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China Approves Testing of Level 3 Autonomous Vehicles on Public Roads

In a significant move for the future of autonomous driving, China has granted nine companies the green light to begin testing Level 3 autonomous driving systems on public roads. This approval comes approximately eight months after the Chinese government issued guidelines for the nationwide initiative and started accepting applications from firms interested in testing their self-driving technologies.

The Chinese Ministry of Industry and Information Technology (MIIT) has confirmed that Nio, BYD, Changan Auto, GAC, SAIC, BAIC BluePark, China FAW Group, SAIC Hongyan, and Yutong Bus have received approval to test their autonomous vehicles on restricted roads. These tests will allow drivers to take their hands off the steering wheel, marking a significant step towards the deployment of Level 3 semi-autonomous vehicles in China.

While Level 3 autonomous vehicles are not yet commercially available in China, these tests are expected to pave the way for the introduction of such systems for individual buyers and fleet operators. Currently, at least 10 car manufacturers in China, including Huawei and Xpeng, sell vehicles equipped with Level 2 systems.

The testing program will be closely monitored by several government bodies, including the MIIT, the Ministry of Transport, the Ministry of Housing and Urban-Rural Development, and the Ministry of Public Security. This coordinated oversight aims to ensure the safety and efficacy of the autonomous driving systems being tested.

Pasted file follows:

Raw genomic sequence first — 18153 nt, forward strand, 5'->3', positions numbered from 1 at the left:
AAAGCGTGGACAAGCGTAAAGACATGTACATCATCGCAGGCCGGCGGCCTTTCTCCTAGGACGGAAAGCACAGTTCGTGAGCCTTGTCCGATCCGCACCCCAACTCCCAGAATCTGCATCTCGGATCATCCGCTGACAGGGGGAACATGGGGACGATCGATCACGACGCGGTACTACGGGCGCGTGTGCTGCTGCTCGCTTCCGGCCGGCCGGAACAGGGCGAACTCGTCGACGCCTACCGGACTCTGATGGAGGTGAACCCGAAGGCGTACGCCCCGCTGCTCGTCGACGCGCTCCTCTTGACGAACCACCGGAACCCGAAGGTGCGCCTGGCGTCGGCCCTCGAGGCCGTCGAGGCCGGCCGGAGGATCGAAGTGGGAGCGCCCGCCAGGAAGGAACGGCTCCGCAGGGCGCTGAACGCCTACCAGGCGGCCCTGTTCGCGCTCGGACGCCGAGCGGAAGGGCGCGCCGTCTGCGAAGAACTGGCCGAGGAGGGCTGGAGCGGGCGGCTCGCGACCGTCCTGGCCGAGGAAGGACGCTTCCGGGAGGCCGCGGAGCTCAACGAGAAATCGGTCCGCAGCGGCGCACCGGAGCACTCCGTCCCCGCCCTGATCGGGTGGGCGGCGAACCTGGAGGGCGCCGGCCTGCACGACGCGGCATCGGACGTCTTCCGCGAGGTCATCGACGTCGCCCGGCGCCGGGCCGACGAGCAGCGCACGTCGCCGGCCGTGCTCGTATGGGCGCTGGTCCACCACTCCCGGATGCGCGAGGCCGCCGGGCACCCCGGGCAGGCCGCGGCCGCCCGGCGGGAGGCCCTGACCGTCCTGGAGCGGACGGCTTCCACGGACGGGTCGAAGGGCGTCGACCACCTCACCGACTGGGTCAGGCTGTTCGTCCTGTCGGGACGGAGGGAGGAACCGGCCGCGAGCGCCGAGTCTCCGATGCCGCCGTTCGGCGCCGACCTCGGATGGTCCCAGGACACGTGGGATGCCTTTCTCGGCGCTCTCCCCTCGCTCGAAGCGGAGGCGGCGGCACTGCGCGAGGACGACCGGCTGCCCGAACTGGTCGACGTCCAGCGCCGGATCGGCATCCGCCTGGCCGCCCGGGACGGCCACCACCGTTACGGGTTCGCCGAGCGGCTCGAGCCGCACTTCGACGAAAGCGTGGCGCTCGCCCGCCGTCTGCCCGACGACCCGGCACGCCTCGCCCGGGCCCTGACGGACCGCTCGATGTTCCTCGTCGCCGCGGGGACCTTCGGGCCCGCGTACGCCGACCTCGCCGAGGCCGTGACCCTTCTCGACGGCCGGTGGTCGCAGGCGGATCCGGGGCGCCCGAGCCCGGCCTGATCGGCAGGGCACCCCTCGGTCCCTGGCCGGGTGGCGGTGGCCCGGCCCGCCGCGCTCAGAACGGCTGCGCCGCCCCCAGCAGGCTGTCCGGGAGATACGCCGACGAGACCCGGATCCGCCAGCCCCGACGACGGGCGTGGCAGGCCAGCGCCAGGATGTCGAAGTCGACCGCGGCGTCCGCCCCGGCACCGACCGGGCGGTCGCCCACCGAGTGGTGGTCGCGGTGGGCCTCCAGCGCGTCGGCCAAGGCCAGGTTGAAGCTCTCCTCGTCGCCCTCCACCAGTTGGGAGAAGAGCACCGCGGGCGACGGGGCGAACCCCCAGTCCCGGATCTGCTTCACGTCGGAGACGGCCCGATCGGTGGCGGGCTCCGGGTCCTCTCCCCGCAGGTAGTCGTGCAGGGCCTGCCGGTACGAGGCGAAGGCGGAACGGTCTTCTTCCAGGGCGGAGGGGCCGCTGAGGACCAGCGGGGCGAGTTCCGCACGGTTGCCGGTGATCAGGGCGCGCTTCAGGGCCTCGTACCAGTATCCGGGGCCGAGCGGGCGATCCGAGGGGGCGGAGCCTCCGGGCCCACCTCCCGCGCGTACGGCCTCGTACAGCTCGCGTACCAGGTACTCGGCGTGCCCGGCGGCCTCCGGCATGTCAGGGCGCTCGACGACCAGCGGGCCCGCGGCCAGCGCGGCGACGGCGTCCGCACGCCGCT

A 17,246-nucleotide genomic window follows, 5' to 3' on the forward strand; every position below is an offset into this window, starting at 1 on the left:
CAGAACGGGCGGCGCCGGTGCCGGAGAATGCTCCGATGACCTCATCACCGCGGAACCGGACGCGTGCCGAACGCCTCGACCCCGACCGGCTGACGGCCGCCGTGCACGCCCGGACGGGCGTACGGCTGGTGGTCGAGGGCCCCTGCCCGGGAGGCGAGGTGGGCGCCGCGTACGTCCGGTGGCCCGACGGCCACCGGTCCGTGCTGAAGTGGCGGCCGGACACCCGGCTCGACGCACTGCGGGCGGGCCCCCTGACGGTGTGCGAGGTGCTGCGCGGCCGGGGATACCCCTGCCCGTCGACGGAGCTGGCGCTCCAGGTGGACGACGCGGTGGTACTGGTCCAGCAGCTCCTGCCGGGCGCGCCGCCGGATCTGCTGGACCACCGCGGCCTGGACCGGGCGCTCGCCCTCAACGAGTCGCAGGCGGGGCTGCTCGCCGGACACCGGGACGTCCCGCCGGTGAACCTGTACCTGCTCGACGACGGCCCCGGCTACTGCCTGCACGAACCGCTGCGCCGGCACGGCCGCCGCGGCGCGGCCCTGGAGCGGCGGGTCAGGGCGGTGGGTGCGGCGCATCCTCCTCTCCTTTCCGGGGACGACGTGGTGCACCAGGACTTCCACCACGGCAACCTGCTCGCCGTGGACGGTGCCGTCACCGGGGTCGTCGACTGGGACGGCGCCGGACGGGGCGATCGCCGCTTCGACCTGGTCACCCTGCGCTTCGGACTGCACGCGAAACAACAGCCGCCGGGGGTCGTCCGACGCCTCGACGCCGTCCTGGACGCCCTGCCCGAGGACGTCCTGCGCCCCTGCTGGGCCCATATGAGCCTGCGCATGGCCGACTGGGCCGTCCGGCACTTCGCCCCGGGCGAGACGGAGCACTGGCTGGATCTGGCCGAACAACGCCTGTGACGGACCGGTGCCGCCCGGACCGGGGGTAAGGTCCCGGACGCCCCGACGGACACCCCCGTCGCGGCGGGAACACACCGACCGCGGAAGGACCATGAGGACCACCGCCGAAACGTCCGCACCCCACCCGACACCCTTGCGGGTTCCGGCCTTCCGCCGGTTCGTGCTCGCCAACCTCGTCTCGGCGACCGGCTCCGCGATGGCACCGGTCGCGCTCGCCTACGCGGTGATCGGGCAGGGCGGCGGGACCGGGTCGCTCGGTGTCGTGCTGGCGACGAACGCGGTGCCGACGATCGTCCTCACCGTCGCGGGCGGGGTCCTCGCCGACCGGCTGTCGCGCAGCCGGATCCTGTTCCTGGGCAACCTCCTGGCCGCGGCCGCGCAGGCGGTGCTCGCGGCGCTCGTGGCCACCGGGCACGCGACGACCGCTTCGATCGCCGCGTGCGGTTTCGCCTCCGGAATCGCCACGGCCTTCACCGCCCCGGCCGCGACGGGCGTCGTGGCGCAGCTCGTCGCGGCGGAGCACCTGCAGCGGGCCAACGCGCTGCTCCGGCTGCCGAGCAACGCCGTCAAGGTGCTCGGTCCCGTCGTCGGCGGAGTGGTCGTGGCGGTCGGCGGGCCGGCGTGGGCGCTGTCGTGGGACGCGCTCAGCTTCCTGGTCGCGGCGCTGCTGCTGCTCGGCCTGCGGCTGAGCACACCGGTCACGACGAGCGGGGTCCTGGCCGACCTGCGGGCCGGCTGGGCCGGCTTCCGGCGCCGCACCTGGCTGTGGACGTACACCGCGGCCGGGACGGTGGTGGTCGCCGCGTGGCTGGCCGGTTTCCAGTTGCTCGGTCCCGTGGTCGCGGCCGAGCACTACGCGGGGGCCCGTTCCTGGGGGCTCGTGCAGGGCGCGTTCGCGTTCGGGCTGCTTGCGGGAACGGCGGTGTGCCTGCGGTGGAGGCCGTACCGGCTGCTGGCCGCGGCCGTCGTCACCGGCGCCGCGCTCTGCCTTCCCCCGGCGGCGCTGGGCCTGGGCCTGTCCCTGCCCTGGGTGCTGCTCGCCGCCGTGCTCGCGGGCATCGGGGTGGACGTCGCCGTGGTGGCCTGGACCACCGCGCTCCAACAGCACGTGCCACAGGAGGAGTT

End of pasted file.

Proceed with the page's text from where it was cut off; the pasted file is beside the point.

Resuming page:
The new legislation also potentially benefits Tesla, which could start offering its semi-autonomous driving systems in China. In May, Tesla CEO Elon Musk suggested the possibility of launching a fleet of robotaxis in China using the company’s Full Self-Driving technology before making it available in privately owned cars. Chinese representatives have reportedly shown openness to this idea. However, Tesla will need to secure approval to collect and transfer the data required by its autonomous systems.

Additionally, the Tesla Model 3 and Model Y have recently been allowed into previously restricted areas in China due to data security concerns. This approval came after one of China’s leading automotive associations confirmed that these models comply with the country’s data security regulations.

This development marks a significant milestone in the advancement of autonomous driving technology in China, potentially setting the stage for broader adoption of semi-autonomous and fully autonomous vehicles in the near future.

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